Emojipedia provides emoji descriptions, information about the emoji, like how it is commonly used, and how the different emojis are portrayed on different platforms and devices (e.g., Apple, Samsung, Microsoft, etc.). The emoji descriptions are read aloud by screen readers, so library staff should use Emojipedia when adding emojis to their social media posts.
Digital Content Creators
Documents can be both accessible and inaccessible. It all depends on how it is formatted. This checklist will help you make an accessible and readable document for everyone. The information in this resource is summarized from previous webinars.
Accessibility Insights provides an open-source tool that uncovers accessibility issues in websites and apps. This resource is particularly useful for web developers and those in charge of your library website. Accessibility Insights is available for Android devices, as a browser extension, and for Windows.
Accessible social media posts increase the number of people your information will reach. If your social media is accessible, it reflects positively on your library because you create an inclusive environment for all patrons. Use this checklist to create accessible social media posts!
Watch as a panel of experts discuss the importance of including alt text to create accessible social media and marketing materials.
The last webinar in the Summer Short series is about font attributes and how to format your text accessibly in your documents.
This webinar about creating accessible headings is the first session of the Accessible Libraries Summer Short series focused on short tutorials that teach you how to make accessible documents.
The Accessible Social Media webinar recording is now available! In this presentation, we discuss how you can make your social media posts accessible and inclusive, allowing everyone to access your information. The webinar covers alt text, emojis, hashtags, and more.
This recording of the Creating Accessible Documents webinar guides you through how to make an accessible Word document, including accessible tables, images, and document structure. The webinar includes demonstrations and examples of how you can start creating accessible documents.
The Accessible Social Media Webinar slides are available and feature the live demos that were part of the presentation. Topics covered include adding alternative text to images, emojis and hashtags.
The slides for the Creating Accessible Documents webinar are now available. Learn more about how to accessibly format your Word documents by using Styles.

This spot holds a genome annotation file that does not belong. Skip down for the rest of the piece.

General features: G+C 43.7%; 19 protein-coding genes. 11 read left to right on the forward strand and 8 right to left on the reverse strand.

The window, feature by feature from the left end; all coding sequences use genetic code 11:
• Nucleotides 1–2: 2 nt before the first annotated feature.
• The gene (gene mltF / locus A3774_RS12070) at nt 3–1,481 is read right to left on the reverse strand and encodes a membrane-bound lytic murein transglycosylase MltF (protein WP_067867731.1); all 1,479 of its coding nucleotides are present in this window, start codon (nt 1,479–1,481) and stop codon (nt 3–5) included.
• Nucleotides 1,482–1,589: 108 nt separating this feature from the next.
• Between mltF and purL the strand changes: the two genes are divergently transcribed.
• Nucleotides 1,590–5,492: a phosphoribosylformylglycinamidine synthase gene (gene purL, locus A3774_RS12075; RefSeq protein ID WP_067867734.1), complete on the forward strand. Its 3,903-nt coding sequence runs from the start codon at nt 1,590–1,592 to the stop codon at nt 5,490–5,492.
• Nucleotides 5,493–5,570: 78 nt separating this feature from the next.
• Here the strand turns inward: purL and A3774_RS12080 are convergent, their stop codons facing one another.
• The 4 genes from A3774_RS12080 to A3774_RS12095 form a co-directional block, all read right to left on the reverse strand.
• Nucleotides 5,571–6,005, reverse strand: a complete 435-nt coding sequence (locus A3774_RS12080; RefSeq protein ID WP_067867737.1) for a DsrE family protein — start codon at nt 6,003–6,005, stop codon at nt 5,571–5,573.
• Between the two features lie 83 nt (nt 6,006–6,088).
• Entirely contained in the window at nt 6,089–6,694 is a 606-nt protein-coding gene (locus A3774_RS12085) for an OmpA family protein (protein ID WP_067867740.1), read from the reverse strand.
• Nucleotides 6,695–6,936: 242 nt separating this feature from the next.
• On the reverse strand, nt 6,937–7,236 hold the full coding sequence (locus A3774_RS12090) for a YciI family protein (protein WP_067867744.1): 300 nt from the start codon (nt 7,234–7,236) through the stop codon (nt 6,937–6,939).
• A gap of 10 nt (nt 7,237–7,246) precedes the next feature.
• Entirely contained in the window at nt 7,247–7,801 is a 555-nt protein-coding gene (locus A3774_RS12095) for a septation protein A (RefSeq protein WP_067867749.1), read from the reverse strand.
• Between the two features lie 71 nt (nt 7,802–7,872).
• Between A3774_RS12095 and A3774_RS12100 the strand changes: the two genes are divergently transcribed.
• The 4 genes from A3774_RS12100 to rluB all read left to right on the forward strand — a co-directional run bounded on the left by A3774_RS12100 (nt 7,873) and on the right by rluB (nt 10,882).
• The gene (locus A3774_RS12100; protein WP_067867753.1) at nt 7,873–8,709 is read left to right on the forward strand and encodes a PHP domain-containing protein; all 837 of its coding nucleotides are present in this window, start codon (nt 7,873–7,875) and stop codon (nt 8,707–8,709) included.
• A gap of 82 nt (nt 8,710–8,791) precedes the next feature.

Accessible Social is a free resource to help guide creating and learning about creating accessible social media. Libraries can use this resource to help make their marketing and communications more accessible for all patrons.
The Toronto Public Library (TPL) presents a Social Story to help children become familiar with their library. Social Stories are learning tools for children that describe different experiences and situations they will encounter when visiting their public library. TPL suggests that parents or teachers read this story with their children one or more times before visiting the library to make them feel comfortable about their visit.
The Hootsuite Blog presents guidelines to make your social media posts accessible. Making sure that your social media is accessible will create an inclusive environment and reach a larger audience.
Microsoft provides guidelines for creating accessible Word documents, including instructions and general best practices. This resource provides support for creating accessible Word documents in Windows, macOS, iOS, Android and the web version of Microsoft Word.
Are you interested in learning more about the AccessibleLibraries.ca website? This video tour guides you through the site and points out useful features for public library staff.
AccessiblePublishing.ca, a website developed by the National Network of Equitable Library Service (NNELS), presents information and resources to help publishers, libraries, and other organizations create and provide access to accessible eBooks.
To get you started on your accessibility journey, we’ve summarized information from the Accessibility 101 webinar. The fact and links in this training resource will help you establish foundational knowledge that you can build on.
The Web Content Accessibility Guidelines (WCAG) are World Wide Web Consortium (W3C) Recommendations that were developed by Web Accessibility Initiative (WAI) using the W3C Process. WCAG are the standards for digital accessibility and should be consulted throughout the development and maintaining of digital technologies.
This website provides a WCAG compliance checklist that you can use to evaluate your digital content and a very comprehensive list of resources relevant to digital accessibility. This is one of the broader resource lists available online, and they do a great job breaking them down into relevant categories.